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Review: Me Before You

Me Before You — Starring: Emilia Clarke & Sam Claflin — Director: Thea Sharrock — Warner Bros. — PG-13

Me Before You is the dramatic portrayal of what happens when life doesn’t turn out the way that you planned.  The movie, adapted from Jojo Moyes’ novel of the same title, stars Emilia Clarke as Louisa Clark, a small town girl with an infectious personality who is intent on finding a job to support her parents.  Sam Claflin plays Will Traynor, a former big city businessman who has returned to his small town after being involved in an accident that has left him paralyzed from the neck down.  The unlikely pair unites in their hometown in the English countryside in a movie that makes the audience consider if love does, in fact, conquer all.

The movie begins with Louisa losing her job at a café and looking for any type of work she can find to help support her parents, grandfather, sister, and nephew, who are all living under one roof.  She answers a job posting from a well-off family seeking caretaking for Will, who was paralyzed after being hit by a motorcycle while crossing the street.  Unbeknownst to the unfailingly upbeat Louisa, the family is looking for a caregiver after Will attempted suicide.  Acerbic and sarcastic, Will challenges Louisa’s positivity with his biting comments and negative disposition.  With a determined attitude, Louisa begins to soften Will’s tough façade and a friendship starts to form over shared stories and subtitled films.  As the ice between the two melts, Louisa overhears a conversation between Will’s parents and learns that within six months, Will plans to visit an assisted suicide facility to end his life.  With her quirky spirit and encouragement from her sister, Louisa decides that she will make the next six months of Will’s life so wonderful that perhaps he will reconsider his plans.  Using the Traynor family’s resources, Louisa plans adventures to the horse track, the symphony, and a tropical vacation to show Will that life is worth living.  Somewhere along the way, sparks begin to fly between Will and Louisa, but is it enough?

In some ways, the film seems to be making the point that life as a quadriplegic is not worth living for Will.  If he cannot be who he once was, he does not want to live at all. This is a troubling message for some who are living with physical disabilities.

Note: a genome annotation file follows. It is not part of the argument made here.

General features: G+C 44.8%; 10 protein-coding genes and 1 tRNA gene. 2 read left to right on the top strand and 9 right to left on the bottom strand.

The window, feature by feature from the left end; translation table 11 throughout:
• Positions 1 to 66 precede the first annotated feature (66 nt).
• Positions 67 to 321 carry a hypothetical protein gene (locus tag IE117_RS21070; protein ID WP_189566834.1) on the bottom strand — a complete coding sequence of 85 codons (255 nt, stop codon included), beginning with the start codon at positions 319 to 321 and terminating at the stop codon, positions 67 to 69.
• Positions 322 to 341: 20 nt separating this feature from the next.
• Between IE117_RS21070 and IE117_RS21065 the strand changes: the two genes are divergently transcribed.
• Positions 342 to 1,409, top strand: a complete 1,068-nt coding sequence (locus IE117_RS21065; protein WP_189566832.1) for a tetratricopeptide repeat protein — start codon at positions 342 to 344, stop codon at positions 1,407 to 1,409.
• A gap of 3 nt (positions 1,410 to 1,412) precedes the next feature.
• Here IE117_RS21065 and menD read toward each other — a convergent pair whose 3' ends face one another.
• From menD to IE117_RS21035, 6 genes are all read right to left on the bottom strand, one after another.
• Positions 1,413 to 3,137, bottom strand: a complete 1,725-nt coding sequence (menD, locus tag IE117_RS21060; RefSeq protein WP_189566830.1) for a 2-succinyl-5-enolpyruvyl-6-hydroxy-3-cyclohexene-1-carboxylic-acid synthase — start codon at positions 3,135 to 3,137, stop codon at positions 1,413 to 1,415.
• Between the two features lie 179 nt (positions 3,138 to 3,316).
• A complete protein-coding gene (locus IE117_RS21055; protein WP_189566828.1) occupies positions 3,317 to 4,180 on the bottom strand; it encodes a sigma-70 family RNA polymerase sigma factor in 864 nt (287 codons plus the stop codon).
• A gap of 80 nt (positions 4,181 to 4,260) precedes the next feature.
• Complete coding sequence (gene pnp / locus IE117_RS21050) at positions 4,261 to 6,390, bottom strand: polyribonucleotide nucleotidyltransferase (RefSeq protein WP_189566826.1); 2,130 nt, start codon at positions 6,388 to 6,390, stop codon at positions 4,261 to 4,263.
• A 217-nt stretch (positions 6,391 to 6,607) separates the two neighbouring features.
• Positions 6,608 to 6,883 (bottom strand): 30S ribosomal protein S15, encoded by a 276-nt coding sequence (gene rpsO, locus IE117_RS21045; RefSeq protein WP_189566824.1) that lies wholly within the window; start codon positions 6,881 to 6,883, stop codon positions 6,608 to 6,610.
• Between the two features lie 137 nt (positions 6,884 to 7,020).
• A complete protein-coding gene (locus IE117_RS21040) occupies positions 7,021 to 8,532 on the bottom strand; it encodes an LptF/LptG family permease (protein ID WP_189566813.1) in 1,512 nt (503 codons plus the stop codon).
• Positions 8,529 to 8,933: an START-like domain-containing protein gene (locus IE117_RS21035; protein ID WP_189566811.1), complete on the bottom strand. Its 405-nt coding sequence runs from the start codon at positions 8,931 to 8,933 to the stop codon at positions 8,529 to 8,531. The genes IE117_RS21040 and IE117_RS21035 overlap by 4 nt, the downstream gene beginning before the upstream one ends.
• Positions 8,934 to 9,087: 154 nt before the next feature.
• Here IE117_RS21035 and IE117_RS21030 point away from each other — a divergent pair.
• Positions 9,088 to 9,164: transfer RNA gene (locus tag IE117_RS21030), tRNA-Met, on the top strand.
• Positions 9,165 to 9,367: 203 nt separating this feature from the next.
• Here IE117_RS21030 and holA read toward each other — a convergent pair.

The film has been at the center of controversy for its portrayal of life with disabilities.  Will’s life, which was once filled with extreme sports and motorcycling, is now relegated to an annex his parents have added to their home.  On a basic level, Will explains that he can no longer dress or bathe himself and must rely on others to care for him.   The film portrays many of the daily medical tasks that must be handled by a nurse named Nathan (Steve Peacocke) and outlines the numerous illnesses that Will suffers due to his body’s inability to fight infection.   In some ways, the film seems to be making the point that life as a quadriplegic is not worth living for Will.  If he cannot be who he once was, he does not want to live at all. This is a troubling message for some who are living with physical disabilities.

At the same time, many of the challenges that Will faces are almost portrayed as comedic moments, such as when his wheelchair gets stuck in the mud at the horse track and Louisa asks several passersby to pick up the wheelchair to get it back on solid ground.  Will is clearly humiliated but the moment leaves the audience chuckling.  The irreverence of some of the moments related to Will’s condition can feel a little demeaning to those who find themselves with similar conditions.

Despite the controversial message, Clarke and Claflin play their parts well.  Louisa’s character develops from a naïve girl living within the confines of a few blocks to a more self-assured and thoughtful woman.  All the while, she is still able to maintain her sweetness and her quirky personality.  Claflin’s portrayal of Traynor shows the evolution of a biting and insufferable recluse to a caring and gentle companion.  The evolution happens slowly enough to be believable, while thoughtfully enough to be convincing.

Me Before You is an thought-provoking portrayal of the relationship between a man and a woman whose unexpected circumstances have forced them to reconsider their own life plans and brought them together as an unlikely pair.  While the subject matter is controversial, the actors’ portrayals of the characters are touching and heart-warming.  It’s worth the watch, but be sure to take a handkerchief.  The whole audience will be ugly-crying by the end of the movie.

Stevens 3

Photo Credit:  Sam Claflin 2014 by Ibsan73 is licensed under the Creative Commons 2.0 Generic license.
Photo Credit: Emilia Clarke sd8k by YARGI1903 is licensed under the Creative Commons 4.0 International license.

About Jennifer Stevens

Jennifer Stevens is a Greencastle native and a DePauw University graduate, who later earned her PhD from Purdue.

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One comment

  1. Exquisite film with a beautiful balance of acting by top notch actors and “actresses”. that exhibit a lovely balance of emotions.

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